Mirror Measures and Clauses for Dummies

27 May 2024

You don’t have to be an expert on European trade to see why Slow Food is asking the European Union to introduce mirror measures in relevant EU legislation and to impose mirror clauses on countries from which it imports food. You just have think, as Fritz Schumacher put it in the subtitle of his 1973 work Small Is Beautiful, “as if people mattered.” And, we would add, as if the environment, farmed animals and soil fertility mattered.

Why we need to change trade rules at EU level?

The rules of European agriculture

The EU has set a series of regulations (bans, maximum limits and other rules) relating to food production. These deal with, for example, substances like insecticides, weedkillers and hormones that are banned, whether for environmental reasons or because they are harmful to human health; substances that are permitted but strictly regulated (like antibiotics) and prohibited practices, like applying the weedkiller glyphosate to wheat just before harvesting. Other regulations aim to protect animal welfare (of course, we have seen and we highly recommend Giulia Innocenzi’s documentary Food for Profit, but if those practices can be, rightly, denounced, it’s because they violate existing rules) or prevent deforestation.

Food for Europeans produced outside of the EU

A significant share of the food needed by the EU is imported from outside its borders. The fact that the regulations we’re talking about are only valid inside the EU poses a problem: How can we import foods that meet the same food safety and environmental standards as those that are produced within member countries?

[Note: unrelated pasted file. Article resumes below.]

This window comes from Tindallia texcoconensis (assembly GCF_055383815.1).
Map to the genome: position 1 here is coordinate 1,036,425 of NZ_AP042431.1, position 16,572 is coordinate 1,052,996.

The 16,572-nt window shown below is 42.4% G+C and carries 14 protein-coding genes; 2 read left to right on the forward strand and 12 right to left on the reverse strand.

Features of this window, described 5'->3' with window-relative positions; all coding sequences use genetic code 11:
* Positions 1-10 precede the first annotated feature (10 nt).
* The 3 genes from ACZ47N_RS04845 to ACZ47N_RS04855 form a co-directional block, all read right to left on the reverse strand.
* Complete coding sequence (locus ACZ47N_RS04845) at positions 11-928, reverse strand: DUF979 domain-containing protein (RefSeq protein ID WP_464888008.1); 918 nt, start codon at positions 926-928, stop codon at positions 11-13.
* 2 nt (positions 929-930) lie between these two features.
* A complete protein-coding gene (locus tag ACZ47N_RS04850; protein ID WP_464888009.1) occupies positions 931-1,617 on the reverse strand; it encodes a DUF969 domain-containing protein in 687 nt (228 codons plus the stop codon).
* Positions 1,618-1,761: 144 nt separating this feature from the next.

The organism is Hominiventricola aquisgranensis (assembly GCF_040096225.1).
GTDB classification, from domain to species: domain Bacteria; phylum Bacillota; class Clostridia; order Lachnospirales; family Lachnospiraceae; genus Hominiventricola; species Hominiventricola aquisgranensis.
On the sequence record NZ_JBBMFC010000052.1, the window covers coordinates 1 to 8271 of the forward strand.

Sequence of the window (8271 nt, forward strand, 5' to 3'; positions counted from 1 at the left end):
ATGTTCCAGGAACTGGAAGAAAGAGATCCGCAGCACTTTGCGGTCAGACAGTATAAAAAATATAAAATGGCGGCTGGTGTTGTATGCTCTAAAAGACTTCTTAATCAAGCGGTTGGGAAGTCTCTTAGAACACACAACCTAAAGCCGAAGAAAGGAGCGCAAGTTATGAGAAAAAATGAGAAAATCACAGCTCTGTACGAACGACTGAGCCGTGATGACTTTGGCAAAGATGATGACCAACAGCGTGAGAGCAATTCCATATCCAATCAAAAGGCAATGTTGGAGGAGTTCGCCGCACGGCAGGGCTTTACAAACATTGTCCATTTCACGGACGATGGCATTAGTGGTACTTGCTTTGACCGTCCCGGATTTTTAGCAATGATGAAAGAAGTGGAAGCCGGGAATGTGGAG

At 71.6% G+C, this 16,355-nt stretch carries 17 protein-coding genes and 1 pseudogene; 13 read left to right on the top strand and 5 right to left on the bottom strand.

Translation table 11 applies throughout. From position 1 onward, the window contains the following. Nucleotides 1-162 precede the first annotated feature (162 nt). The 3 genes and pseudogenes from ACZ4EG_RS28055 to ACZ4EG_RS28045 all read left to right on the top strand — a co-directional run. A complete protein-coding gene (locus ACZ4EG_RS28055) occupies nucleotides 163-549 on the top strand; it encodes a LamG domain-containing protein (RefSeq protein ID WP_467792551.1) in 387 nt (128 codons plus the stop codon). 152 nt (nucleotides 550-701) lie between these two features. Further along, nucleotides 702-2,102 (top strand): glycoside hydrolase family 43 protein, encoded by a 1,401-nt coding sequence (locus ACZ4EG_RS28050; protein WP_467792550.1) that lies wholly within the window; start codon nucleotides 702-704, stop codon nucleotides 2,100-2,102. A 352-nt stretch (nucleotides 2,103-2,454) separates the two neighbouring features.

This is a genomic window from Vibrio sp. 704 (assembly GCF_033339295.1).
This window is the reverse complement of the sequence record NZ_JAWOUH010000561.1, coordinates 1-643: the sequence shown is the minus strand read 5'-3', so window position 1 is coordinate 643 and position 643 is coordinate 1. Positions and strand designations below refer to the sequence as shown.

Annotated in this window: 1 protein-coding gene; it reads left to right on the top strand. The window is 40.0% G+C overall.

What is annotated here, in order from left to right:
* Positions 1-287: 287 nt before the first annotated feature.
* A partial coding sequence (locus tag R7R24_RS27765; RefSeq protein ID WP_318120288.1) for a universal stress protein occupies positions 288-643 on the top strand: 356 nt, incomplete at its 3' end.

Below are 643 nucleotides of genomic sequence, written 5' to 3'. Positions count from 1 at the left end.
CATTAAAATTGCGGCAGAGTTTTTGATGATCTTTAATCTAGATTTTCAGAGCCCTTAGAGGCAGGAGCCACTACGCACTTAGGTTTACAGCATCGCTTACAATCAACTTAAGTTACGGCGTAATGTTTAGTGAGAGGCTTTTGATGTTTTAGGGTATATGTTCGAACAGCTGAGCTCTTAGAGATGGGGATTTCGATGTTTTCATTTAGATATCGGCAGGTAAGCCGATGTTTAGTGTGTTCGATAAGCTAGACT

It’s simple, you might say. If the foods from outside the EU don’t have the same characteristics as those from within, then just don’t buy them. However it is not simple at all: for example while full traceability of animals from birth to slaughter is mandatory in the European Union, this requirement does not apply to animal products imported from outside the EU.

Maximum residues of permitted substances

What to do, then, about foods produced following less-strict rules than those set by the EU?

The first step has to do with the question of residue limits. For every permitted substance used in agriculture, the EU has set a maximum residue limit (MRL) that can be contained in the product.

If the European legislation included provisions designed to make access to imported foodstuffs in EU markets conditional on compliance with European production standards, particularly in the areas of sustainability (e.g. farmers wage rates), the environment (e.g. rules related to pesticides and herbicides), health and animal welfare that would be a great step forward. But for the moment it’s not how things work: on the contrary, limits are altered by raising the ceiling of the residues permitted in the foodstuffs we import!

What about banned substances?

And what happens when it comes to substances that are not allowed to be used within the EU? Logic would suggest that the MRL would be the minimum detectable amount, in other words 0.01 parts per million. Instead, on the request of producers (of foods or banned substances), this limit is raised, sometimes by as much as 200 times. So once again there really should be mirror clauses that set—without exception!— the maximum limit of residues in foods at 0.01 ppm.


The positive effects of mirror measures and clauses

Slow Food is thus asking candidates at the European elections to work for the inclusion of mirror measures in relevant EU legislation and of mirror clauses in future trade treaties in order to:

  • protecti the health of European consumers.
  • avoid situations that put European producers at a disadvantage, because they have to follow restrictive regulations that mean higher costs, while foods produced elsewhere for a lower cost (and with lower quality) are also found on the European market and have a competitive advantage.
  • motivate non-member countries to reduce the use of harmful substances and damaging practices, both in production destined for export and ideally also production for their internal markets. Consumers and agricultural workers in non-member countries have just as much right to health as those in Europe, and the environment in need of protection remains the same: planet Earth.

Discover more here



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